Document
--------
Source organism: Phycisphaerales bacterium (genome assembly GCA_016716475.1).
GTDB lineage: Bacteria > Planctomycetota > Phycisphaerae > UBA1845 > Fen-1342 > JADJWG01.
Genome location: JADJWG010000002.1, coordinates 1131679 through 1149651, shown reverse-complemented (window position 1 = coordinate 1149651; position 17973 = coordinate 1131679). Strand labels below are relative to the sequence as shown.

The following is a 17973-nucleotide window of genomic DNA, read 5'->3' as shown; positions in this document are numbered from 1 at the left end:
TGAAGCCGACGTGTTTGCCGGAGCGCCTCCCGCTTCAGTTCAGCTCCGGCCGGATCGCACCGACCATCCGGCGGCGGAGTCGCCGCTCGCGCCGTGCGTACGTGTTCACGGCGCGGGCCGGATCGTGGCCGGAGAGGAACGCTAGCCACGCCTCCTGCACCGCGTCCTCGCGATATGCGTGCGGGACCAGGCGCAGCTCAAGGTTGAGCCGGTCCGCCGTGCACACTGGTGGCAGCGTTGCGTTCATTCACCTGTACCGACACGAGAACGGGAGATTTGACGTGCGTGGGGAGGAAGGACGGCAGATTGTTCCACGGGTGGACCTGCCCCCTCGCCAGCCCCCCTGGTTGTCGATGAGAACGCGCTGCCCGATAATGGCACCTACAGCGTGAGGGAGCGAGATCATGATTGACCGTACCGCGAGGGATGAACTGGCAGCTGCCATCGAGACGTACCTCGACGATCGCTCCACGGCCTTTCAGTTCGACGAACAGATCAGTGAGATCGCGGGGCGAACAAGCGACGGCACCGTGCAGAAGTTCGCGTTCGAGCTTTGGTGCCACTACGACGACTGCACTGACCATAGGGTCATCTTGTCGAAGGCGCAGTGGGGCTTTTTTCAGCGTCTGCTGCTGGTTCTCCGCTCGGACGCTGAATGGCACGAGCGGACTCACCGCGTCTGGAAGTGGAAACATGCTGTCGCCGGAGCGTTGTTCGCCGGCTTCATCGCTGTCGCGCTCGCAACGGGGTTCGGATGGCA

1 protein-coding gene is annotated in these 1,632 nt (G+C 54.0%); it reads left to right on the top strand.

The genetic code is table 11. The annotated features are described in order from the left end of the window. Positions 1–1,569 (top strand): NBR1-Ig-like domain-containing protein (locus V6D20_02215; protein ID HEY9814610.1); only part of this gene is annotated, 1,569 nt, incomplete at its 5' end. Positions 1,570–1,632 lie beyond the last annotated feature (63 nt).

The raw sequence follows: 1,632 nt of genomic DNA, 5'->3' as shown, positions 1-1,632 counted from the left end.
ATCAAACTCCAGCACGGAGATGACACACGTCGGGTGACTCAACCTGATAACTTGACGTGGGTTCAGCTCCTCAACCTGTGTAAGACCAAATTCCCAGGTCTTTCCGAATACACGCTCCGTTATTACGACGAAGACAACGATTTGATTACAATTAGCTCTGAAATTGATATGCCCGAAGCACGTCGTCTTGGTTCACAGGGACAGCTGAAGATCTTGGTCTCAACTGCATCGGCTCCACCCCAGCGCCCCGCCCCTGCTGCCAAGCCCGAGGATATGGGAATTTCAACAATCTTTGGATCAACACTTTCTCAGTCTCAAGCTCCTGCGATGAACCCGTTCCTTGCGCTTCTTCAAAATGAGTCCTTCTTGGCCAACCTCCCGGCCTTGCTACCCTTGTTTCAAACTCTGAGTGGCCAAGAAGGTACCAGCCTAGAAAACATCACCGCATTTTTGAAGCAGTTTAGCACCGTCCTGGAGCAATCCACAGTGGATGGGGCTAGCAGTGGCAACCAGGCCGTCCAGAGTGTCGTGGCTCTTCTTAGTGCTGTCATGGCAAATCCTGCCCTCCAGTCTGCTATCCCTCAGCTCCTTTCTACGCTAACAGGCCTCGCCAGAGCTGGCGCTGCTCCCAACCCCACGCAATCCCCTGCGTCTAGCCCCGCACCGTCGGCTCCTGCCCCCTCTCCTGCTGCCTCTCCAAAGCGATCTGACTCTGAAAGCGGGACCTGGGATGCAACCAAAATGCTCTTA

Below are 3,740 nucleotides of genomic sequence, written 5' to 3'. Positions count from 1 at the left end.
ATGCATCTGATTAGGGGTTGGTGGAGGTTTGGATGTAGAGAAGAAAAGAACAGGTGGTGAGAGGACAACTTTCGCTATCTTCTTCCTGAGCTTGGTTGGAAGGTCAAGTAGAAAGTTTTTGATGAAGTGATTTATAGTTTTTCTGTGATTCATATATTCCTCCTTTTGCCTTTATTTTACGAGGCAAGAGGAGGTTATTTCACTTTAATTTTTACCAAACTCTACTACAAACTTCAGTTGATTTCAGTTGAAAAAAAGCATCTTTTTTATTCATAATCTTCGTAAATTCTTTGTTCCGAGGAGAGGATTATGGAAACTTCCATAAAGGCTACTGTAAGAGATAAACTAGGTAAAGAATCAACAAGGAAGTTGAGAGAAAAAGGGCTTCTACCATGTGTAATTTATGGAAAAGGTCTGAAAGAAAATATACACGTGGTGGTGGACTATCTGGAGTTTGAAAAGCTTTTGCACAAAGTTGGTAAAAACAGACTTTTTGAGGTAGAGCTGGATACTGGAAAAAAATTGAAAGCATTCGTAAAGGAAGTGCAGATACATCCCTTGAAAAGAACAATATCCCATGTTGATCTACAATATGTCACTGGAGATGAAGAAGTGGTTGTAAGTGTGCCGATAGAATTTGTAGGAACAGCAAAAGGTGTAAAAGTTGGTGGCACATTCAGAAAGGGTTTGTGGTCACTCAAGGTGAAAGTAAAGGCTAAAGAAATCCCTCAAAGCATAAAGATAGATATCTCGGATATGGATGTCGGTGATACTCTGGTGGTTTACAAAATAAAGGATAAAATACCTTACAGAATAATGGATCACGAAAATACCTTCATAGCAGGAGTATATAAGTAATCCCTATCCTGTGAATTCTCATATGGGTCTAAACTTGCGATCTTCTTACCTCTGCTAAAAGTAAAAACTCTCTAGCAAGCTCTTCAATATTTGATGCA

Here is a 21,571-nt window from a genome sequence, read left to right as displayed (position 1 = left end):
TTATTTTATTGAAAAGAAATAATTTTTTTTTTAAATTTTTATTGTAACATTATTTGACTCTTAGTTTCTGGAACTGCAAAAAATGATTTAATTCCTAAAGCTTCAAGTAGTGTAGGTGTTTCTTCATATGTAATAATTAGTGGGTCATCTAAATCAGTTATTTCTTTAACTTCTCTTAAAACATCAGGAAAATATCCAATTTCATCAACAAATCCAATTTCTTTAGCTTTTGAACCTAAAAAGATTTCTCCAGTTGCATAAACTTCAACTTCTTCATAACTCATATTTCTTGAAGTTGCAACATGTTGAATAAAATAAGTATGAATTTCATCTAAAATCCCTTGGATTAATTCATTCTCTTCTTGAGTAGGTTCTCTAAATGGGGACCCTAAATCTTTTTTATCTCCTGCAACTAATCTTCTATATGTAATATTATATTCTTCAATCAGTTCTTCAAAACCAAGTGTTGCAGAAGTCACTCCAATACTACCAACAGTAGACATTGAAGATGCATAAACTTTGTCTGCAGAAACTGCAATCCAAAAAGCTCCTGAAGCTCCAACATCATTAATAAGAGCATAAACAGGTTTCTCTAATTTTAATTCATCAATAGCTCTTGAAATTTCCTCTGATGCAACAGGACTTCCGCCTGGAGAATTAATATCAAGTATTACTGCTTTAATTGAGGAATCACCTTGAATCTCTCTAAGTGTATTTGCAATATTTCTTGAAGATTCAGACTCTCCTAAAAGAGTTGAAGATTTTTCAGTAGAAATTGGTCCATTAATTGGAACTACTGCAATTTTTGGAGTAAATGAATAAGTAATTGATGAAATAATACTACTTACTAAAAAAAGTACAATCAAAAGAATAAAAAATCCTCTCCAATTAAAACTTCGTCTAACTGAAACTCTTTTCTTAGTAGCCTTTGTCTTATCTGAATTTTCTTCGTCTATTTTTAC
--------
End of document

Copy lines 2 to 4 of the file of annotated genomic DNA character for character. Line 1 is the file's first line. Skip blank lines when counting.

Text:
GTDB lineage: Bacteria > Planctomycetota > Phycisphaerae > UBA1845 > Fen-1342 > JADJWG01.
Genome location: JADJWG010000002.1, coordinates 1131679 through 1149651, shown reverse-complemented (window position 1 = coordinate 1149651; position 17973 = coordinate 1131679). Strand labels below are relative to the sequence as shown.

The following is a 17973-nucleotide window of genomic DNA, read 5'->3' as shown; positions in this document are numbered from 1 at the left end: